Facilitation : the benefits 2

Facilitation as a developmental exercise

 As a result of the participants’ analysis and discussion in a well facilitated assignment, actions are put in place that increase the overall effectiveness of both the individuals, their unit and the organisation as a whole.

This article explores the benefits of facilitation, but focuses on the development of the individuals – what new attitudes and behaviours the participants learn and will continue to use having participated in a facilitated event.

Trust

In a facilitated event, we are all working together within a strict structure towards goals that have been well defined.  Everyone knows why they are there, where they are in the process, how to contribute and what will happen next.

Certainty in the process creates trust – individuals are more open to the contributions others can make.  This encourages the development of ideas, the building of discussion and an atmosphere that encourages listening.

Listen

Individuals learn to listen better in the deepest sense of the word.  They realise that, if they want their point of view heard they, in turn, are expected to listen to the point of view of others.  You will see participants increasingly seeking out what others think.  They spend less effort in defending their own opinion or denigrating the others’ point of view or, even, personal attacks on others.

Individuals recognise quickly that all contributions will be accepted and none are discarded.  They respect the principle that they all have a right and an equal opportunity to express their ideas.

Your idea may not be pursued by the group, not because it is bad or wrong, but because the group agrees that other ideas take priority.  It’s the principle of “You don’t have to blow my candle out to make yours appear brighter.”

All participants have the opportunity to contribute in a way in which they feel comfortable because the event uses a variety of processes: small group, creativity, write on a card, plenary, controlled discussion, analysis, prioritise, plan.

It is a building process and all can see how every individual suggestion contributes to the end result.  This is a liberating experience – for most people, normal meetings (normal? ha!) are a fight for air time or to conduct assassination attempts.

Disagree but collaborate

You will have experienced many discussions that adopt the typical binary approach:

  • for/against
  • you/me
  • right/wrong
  • good/bad.

Views become increasingly polarised, stances entrenched.  People refuse to move, they concentrate on criticising the viewpoint of the other.  What started as a discussion, an exploration, has descended into irreconcilable differences and argument.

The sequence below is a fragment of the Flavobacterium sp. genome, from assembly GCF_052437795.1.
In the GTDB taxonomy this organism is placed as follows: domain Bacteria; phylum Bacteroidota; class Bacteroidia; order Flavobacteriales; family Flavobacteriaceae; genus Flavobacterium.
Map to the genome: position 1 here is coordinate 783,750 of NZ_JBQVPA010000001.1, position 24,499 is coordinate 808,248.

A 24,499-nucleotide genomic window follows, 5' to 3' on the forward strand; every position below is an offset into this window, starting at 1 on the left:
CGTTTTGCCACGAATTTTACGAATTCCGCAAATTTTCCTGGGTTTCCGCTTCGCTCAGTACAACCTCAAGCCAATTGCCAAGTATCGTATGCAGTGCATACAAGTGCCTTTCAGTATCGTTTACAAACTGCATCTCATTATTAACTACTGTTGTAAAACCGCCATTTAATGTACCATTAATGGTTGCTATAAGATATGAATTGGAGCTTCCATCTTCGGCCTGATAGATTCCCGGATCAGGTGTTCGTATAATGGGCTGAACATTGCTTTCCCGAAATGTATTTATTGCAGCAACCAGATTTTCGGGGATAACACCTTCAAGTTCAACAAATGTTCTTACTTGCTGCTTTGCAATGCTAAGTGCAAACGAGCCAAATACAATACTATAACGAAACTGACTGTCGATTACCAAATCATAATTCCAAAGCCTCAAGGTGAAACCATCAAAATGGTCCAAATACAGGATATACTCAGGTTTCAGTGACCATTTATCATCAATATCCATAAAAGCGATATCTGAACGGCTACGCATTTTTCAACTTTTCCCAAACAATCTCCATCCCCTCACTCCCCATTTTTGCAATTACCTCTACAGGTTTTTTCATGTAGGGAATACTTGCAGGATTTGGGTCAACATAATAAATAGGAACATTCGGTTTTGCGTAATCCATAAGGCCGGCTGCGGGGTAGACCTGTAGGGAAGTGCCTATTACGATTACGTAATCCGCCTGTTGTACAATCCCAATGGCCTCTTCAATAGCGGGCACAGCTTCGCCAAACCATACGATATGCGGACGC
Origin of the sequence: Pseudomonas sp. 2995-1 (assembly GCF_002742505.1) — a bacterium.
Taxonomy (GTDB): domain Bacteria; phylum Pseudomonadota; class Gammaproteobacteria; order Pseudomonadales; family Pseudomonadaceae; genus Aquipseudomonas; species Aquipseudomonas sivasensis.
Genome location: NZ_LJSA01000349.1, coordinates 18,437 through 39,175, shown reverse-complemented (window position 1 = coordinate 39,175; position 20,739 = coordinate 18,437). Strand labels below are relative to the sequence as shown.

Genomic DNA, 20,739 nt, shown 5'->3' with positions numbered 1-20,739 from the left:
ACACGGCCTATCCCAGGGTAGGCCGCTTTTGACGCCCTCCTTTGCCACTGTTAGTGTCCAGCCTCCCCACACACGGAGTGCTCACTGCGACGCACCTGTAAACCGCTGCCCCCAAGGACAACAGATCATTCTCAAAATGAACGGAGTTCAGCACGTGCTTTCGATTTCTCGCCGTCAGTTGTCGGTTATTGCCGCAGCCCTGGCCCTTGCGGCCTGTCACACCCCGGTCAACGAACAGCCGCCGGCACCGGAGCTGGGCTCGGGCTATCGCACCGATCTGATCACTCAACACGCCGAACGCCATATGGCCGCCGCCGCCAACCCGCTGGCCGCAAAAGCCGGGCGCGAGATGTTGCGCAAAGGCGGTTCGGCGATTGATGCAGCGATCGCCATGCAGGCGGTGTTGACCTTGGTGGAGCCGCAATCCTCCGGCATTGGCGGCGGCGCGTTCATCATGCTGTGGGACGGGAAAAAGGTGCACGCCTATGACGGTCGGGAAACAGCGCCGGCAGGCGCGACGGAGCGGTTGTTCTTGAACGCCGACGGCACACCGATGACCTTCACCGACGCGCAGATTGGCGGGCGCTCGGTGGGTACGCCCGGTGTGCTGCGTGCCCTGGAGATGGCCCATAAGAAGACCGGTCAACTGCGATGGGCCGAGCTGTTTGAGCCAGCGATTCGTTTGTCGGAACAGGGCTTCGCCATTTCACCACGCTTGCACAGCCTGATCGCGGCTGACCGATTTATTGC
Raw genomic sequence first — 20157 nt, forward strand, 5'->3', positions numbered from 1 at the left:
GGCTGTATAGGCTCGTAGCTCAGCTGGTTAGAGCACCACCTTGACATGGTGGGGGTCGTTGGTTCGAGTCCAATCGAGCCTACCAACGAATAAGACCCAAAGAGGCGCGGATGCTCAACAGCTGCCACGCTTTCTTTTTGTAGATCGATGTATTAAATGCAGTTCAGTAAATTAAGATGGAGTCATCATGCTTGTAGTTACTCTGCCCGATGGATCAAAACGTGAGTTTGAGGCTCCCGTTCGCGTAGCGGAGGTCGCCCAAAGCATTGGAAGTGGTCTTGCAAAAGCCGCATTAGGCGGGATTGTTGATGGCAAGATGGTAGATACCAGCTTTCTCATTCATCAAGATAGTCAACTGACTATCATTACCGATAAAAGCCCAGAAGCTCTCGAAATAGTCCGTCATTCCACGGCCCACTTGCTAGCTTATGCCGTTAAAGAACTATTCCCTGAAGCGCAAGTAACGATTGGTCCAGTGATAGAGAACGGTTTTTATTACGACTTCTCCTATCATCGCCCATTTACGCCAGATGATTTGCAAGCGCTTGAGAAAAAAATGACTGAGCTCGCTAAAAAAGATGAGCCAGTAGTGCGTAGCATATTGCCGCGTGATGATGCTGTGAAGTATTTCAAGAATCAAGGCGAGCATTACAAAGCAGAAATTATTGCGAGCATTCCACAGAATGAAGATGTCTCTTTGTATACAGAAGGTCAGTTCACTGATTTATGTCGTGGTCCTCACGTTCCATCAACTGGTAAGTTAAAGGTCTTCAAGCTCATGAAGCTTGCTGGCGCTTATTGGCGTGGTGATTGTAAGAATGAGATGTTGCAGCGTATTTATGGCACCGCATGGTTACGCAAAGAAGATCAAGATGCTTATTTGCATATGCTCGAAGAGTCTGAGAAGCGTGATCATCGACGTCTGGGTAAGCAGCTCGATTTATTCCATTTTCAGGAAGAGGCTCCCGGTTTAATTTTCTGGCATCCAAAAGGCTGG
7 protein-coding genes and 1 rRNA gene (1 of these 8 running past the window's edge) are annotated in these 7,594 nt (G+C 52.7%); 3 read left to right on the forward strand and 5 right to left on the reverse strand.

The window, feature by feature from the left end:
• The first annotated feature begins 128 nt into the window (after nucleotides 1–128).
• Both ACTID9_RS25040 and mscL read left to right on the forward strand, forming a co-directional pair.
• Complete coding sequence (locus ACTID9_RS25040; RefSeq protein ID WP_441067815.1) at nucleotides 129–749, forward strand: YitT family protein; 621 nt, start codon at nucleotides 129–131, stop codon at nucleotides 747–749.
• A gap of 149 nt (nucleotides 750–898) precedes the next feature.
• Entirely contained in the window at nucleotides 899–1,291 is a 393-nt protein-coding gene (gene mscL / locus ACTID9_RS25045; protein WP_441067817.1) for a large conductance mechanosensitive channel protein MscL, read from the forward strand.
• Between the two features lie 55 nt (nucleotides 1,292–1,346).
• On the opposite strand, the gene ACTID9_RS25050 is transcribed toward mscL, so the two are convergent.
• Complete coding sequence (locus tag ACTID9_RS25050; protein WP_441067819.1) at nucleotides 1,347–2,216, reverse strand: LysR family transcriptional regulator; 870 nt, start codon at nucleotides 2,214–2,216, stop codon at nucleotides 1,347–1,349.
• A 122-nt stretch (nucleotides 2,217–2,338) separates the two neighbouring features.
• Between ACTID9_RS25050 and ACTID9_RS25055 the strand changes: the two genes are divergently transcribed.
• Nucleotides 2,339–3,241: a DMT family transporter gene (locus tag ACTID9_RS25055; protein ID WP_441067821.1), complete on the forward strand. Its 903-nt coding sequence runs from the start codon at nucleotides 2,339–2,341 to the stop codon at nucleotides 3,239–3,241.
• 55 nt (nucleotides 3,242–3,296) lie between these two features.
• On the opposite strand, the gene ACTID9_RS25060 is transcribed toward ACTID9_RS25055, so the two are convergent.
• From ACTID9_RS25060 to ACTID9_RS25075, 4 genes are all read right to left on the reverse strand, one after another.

A facilitated event that engenders trust, listening and the acceptance of disagreement, leads to collaboration.  Participants work together towards a shared objective.  They build toward that and are prepared to acknowledge differences but seek similarities.

A well facilitated event is a model of good behaviour and demonstrates the creation of a basic human group such as a family, neighbourhood or team.

Topic leakage

Having a strict structure and a closely controlled process means participants are focused on one topic at a time.

One of the greatest faults with meetings is topic leakage – discussion heading away from the current topic and onto a separate issue.

Having a strong agenda, with clearly worded questions, clear objectives and a sharp facilitator, prevents this.  Experiencing this disciplined approach improves future meetings.  Participants become aware of the focus needed to participate in a satisfying event.

Analysis

If the process has certainty and focus, this aids analysis.  Each agenda item has a separate objective eg idea generation is separate from evaluation; “our strengths” separate from “what we are less effective at.”

You should expect some finger pointing, complaining and blaming – these are the norm in most organisations.  But the design of the event encourages people to focus on facts and analysis.

Participants appreciate that the end result will be action.  For this action to be effective, they need to analyse and agree exactly what is happening.

Confidence and responsibility

The facilitator builds the confidence of the individuals by accepting them for who they are and where they are.  All participants and all their contributions are valued.

Participants see how their ideas contribute to the identification of priority issues and then work on those.  They recognise that they have addressed the items that are the most important and will have the greatest impact on their effectiveness.

Finally, no one is telling the participants what to do; the facilitator is there to provide a structure and a process to help them to take the responsibility to create their own plans to enhance their effectiveness.

The focus is their live issues – not theory, not case studies, not role plays.  Yet, the participants have learned new attitudes and practised new behaviours that transfer directly to their work.

In short, they have created their own future.

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